What is often an overlooked aspect of this hyper-consumeristic drive is the penetration of coffee shops. Nearly one in every two buildings has a coffee shop. In fact,

[t]he number of chain and stand-alone coffee shops in South Korea [has] more than tripled to about 49,600 in 2015 from 12,400 in 2011…

And while Koreans do work some of the longest hours in the OECD, this fact is less functional and more derivative of a desire to consistently consume in every aspect of your life.

Go shopping. Purchase new clothes. Go to a coffee shop. Show off new clothes. Rinse. Repeat.

Another sign of being at the forefront of consumption is how outside society views the country. Is it seen as a bucolic country meant for a relaxing family vacation or one geared towards unbridled shopping?

Dongdaemun Shopping Complex — one of the many draws for visitors to Korea who want to shop.

Korean culture attracts a global audience that wants to consume Korea’s rich historical past but also its next level consumerism.

The workers at the beauty shops in the Myeondong District would not speak four different languages if there was not global demand for what Korea offers. The thing is, global demand does not come to fruition without the infrastructure being developed first via domestic demand. No country has created a consumeristic-driven industry that attracts global shoppers without first having a large local market.

From a financial standpoint, a telltale sign of a society that likes to consume is the dispersion of credit cards and Korea currently has one of the highest number of credit cards per household (“The Republic of Plastic Cards”) in the world. Additionally, its reliance on credit cards is so widespread that the country makes the least amount of payments in cash in the world with only 20% of payments being cash-based. This has resulted in one of the highest global levels of household debt in the world at 152% of disposable household income as of 2013. It does not matter if you cannot afford the newest fashion as long as you can just place it on your credit card and add it to your mounting level of debt.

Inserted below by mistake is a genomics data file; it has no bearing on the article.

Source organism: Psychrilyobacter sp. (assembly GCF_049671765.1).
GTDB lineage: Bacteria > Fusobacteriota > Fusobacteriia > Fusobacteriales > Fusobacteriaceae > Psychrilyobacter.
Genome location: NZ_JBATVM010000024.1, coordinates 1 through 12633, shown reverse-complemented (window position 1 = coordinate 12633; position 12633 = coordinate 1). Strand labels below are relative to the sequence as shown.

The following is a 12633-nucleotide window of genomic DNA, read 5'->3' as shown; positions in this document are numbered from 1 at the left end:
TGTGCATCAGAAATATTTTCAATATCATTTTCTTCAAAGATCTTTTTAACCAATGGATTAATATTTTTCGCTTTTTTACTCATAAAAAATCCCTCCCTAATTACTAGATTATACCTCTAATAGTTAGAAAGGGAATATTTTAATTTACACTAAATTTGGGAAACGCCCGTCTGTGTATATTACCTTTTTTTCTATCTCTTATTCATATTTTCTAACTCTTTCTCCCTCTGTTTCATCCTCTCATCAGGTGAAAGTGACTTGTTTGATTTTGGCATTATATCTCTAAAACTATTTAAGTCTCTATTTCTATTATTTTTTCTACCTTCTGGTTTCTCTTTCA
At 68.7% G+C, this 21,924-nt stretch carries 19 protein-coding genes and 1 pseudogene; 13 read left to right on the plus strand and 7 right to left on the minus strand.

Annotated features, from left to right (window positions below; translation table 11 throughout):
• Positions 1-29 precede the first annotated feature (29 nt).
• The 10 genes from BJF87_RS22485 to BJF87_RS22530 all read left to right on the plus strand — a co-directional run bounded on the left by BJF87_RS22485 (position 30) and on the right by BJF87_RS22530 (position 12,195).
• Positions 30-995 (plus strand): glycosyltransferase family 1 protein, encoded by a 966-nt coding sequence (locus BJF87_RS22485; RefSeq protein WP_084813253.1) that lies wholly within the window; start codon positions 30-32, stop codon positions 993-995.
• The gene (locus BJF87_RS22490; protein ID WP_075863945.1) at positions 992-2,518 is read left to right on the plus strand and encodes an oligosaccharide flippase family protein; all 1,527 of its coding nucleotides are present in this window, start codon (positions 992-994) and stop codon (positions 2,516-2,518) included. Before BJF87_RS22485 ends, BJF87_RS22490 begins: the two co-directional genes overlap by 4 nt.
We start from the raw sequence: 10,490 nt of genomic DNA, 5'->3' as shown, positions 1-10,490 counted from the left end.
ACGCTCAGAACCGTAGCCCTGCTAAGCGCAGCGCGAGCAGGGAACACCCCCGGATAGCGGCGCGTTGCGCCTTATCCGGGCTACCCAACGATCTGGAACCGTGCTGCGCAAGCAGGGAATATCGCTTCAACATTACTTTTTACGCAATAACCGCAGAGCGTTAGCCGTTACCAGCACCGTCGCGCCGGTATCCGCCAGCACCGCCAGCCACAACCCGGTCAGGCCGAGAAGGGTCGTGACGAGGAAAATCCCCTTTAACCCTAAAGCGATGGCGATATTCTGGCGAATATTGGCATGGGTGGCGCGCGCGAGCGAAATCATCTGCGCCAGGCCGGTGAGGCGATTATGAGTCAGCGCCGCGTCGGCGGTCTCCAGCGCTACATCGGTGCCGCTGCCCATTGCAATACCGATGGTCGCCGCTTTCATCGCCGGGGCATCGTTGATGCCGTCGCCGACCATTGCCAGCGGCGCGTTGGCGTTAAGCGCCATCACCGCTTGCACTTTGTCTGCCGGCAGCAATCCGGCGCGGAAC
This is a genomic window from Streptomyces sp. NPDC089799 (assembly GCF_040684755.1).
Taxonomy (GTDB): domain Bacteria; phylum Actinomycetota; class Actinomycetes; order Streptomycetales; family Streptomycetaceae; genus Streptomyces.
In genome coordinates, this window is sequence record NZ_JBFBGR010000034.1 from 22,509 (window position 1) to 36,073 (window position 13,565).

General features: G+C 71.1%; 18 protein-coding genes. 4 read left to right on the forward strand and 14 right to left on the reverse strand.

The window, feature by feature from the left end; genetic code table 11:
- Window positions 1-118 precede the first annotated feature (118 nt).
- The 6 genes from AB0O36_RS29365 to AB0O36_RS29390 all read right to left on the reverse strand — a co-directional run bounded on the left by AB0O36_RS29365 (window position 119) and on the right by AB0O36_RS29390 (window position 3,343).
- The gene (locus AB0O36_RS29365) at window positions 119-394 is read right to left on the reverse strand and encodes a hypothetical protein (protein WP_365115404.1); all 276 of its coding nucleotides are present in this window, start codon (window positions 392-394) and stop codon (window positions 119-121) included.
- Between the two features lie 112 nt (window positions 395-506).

Lastly, Korea has recently entered a new phase in this hyper-consumeristic rat race. It has evolved from mere competition for the finest clothes into the never-ending quest for aesthetic perfection. Billboards on the street, on the metro, on buses are lined with photos of beautiful women and messages that pronounce that you too can look this flawless if you just get plastic surgery. Why settle for regular eyes when you can have the perfect eyes.

Just your friendly plastic surgery billboard as you walk towards your train.

Plastic surgery has exploded and changed from just getting your eyelids fixed or jaw shaved to now include just about any and every possible surgery. This industry has sprung up basically overnight. Much like with shopping, the pervasive nature of plastic surgery now brings in global medical tourist whose sole purpose in coming to Korea is plastic surgery.

The Future, More of the Same

Despite the Korean economy slowing down with the major source of growth, the chaebols, struggling to keep pace on the global market and increasing unemployment, the beast that is hyper-consumerism will not be going anywhere for a long time. It survived the 2008 financial crisis so unless another crippling economic attack a la Asian Financial Crisis occurs, there is some military engagement on the Korean Peninsula, or some Black Swan event, there is not much that can stop this.

While this is awful news for credit card debt and savings in Korea, this is excellent news for startups entering the Korean market. The exponential demand curve that they have learned to grow and love for product development and user growth will remain consistent. However, this will be a double-edged sword as they might fall into the trap of becoming too comfortable in the Korean market and plateau cutting off any chance at globalization. This loop is something Korea must avoid but will continue to fall into its trap as the low hanging fruit is just too temping. Although, for foreign startups, you’d be remiss to not give Korea a try.

About the Author

This submitted article was written by Alex Gershon.